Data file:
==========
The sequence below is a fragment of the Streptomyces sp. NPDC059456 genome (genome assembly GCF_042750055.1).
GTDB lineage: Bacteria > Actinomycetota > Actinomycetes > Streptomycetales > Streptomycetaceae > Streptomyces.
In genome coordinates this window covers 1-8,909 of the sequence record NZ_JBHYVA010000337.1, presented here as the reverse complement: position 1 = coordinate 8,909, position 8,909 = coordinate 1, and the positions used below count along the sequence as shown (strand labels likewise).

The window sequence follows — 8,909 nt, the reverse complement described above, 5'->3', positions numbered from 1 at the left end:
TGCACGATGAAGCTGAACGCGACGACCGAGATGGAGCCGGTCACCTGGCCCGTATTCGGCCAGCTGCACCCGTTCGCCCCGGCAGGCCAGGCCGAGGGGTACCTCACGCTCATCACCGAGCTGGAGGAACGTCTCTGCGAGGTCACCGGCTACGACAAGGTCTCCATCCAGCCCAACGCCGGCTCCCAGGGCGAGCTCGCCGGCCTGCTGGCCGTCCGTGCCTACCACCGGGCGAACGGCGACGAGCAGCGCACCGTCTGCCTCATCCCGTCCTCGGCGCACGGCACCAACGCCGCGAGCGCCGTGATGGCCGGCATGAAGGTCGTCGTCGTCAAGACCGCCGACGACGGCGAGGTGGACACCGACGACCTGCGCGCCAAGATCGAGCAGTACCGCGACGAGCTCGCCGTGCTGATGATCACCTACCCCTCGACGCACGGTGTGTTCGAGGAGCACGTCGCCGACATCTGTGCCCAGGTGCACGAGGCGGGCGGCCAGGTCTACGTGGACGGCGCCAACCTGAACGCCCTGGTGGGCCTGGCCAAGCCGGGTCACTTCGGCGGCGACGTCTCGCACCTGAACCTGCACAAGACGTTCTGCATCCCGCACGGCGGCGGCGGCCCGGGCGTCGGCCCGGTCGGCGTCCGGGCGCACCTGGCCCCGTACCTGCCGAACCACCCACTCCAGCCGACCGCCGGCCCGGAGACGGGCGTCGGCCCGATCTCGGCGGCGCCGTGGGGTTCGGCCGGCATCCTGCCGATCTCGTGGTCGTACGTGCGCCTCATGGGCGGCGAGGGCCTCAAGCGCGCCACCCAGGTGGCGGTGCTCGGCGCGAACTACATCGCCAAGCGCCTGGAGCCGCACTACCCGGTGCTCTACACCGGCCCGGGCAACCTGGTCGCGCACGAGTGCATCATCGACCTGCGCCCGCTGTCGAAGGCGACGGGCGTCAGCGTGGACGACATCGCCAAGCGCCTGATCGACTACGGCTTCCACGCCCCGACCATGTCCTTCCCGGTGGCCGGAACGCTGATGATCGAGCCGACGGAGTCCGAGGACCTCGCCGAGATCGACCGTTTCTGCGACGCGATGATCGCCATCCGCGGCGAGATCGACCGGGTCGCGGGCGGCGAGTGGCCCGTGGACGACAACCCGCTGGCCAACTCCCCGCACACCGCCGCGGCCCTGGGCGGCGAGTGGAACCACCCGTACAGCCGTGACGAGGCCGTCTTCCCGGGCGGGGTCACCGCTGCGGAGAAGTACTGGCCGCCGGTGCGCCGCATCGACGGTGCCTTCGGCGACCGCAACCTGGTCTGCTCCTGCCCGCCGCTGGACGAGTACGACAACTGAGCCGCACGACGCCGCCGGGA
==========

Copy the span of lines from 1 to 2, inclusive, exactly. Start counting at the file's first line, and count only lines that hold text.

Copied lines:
The sequence below is a fragment of the Streptomyces sp. NPDC059456 genome (genome assembly GCF_042750055.1).
GTDB lineage: Bacteria > Actinomycetota > Actinomycetes > Streptomycetales > Streptomycetaceae > Streptomyces.